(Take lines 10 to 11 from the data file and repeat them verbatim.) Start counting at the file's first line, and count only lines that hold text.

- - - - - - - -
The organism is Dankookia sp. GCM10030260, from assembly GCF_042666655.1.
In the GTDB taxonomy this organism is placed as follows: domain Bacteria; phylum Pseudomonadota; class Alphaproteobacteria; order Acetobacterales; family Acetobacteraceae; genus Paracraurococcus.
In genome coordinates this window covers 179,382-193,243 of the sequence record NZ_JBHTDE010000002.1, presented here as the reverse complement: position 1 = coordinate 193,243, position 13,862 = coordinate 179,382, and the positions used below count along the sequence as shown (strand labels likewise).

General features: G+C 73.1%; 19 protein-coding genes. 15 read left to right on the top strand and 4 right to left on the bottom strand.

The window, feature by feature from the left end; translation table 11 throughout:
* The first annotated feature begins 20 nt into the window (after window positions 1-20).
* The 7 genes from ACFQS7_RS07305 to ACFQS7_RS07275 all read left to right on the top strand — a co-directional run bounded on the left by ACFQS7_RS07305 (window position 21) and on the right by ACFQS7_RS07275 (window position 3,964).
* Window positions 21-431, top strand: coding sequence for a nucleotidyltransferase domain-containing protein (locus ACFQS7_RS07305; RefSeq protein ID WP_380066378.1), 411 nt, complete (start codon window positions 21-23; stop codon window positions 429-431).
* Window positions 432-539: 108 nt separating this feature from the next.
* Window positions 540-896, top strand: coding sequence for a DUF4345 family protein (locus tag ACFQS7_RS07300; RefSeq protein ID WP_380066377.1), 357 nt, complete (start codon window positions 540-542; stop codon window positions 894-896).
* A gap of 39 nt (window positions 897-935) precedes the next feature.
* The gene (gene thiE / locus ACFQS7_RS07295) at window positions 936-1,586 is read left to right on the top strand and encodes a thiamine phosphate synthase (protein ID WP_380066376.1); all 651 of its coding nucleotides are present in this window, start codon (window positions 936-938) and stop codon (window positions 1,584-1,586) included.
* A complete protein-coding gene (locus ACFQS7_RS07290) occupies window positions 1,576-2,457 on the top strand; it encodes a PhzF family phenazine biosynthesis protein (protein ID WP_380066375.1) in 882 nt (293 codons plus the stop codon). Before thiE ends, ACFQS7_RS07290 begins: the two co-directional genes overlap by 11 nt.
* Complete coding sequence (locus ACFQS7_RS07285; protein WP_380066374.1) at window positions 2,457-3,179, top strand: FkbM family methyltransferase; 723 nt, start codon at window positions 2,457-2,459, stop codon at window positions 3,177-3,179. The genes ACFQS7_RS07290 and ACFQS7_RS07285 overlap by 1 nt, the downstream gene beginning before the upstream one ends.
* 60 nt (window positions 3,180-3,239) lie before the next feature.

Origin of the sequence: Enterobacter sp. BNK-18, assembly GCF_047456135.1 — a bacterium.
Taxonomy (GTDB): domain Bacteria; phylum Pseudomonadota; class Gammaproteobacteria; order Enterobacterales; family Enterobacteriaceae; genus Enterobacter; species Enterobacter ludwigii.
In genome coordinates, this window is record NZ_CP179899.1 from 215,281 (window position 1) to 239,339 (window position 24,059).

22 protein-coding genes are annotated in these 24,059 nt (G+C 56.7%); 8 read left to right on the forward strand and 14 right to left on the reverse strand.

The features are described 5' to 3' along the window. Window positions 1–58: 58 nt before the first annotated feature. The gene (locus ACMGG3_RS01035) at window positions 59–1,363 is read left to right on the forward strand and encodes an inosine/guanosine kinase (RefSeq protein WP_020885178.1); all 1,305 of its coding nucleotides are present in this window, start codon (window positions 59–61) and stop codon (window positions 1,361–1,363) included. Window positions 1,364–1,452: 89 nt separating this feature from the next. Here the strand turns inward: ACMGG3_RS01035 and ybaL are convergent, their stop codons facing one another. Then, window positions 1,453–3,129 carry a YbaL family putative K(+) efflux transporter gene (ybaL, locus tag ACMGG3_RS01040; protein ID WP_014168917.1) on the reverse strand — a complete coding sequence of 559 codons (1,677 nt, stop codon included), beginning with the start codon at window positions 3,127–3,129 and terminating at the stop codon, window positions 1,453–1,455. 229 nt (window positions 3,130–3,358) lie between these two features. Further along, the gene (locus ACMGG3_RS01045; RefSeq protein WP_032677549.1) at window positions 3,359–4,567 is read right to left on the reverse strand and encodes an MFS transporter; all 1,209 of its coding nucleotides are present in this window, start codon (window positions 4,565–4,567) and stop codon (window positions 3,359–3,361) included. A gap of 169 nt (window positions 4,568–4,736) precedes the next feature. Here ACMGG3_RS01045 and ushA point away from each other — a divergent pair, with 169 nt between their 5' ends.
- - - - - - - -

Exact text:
* Window positions 540-896, top strand: coding sequence for a DUF4345 family protein (locus tag ACFQS7_RS07300; RefSeq protein ID WP_380066377.1), 357 nt, complete (start codon window positions 540-542; stop codon window positions 894-896).
* A gap of 39 nt (window positions 897-935) precedes the next feature.